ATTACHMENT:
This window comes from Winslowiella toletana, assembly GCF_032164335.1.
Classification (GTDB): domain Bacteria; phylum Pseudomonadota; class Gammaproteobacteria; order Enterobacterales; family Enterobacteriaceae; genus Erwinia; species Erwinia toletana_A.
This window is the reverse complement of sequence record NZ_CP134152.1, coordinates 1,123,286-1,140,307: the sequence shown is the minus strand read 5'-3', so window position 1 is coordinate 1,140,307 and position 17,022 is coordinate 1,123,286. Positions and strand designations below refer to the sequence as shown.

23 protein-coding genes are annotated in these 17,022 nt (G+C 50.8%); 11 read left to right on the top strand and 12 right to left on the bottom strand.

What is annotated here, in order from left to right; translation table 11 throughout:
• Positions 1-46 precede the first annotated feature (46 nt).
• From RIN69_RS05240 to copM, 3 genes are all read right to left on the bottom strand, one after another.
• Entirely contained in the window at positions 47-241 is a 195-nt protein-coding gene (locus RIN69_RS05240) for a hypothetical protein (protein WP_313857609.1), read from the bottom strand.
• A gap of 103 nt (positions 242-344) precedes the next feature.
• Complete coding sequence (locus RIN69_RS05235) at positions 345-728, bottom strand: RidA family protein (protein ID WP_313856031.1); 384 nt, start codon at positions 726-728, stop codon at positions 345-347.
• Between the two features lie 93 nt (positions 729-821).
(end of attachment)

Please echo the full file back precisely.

This window comes from Winslowiella toletana, assembly GCF_032164335.1.
Classification (GTDB): domain Bacteria; phylum Pseudomonadota; class Gammaproteobacteria; order Enterobacterales; family Enterobacteriaceae; genus Erwinia; species Erwinia toletana_A.
This window is the reverse complement of sequence record NZ_CP134152.1, coordinates 1,123,286-1,140,307: the sequence shown is the minus strand read 5'-3', so window position 1 is coordinate 1,140,307 and position 17,022 is coordinate 1,123,286. Positions and strand designations below refer to the sequence as shown.

23 protein-coding genes are annotated in these 17,022 nt (G+C 50.8%); 11 read left to right on the top strand and 12 right to left on the bottom strand.

What is annotated here, in order from left to right; translation table 11 throughout:
• Positions 1-46 precede the first annotated feature (46 nt).
• From RIN69_RS05240 to copM, 3 genes are all read right to left on the bottom strand, one after another.
• Entirely contained in the window at positions 47-241 is a 195-nt protein-coding gene (locus RIN69_RS05240) for a hypothetical protein (protein WP_313857609.1), read from the bottom strand.
• A gap of 103 nt (positions 242-344) precedes the next feature.
• Complete coding sequence (locus RIN69_RS05235) at positions 345-728, bottom strand: RidA family protein (protein ID WP_313856031.1); 384 nt, start codon at positions 726-728, stop codon at positions 345-347.
• Between the two features lie 93 nt (positions 729-821).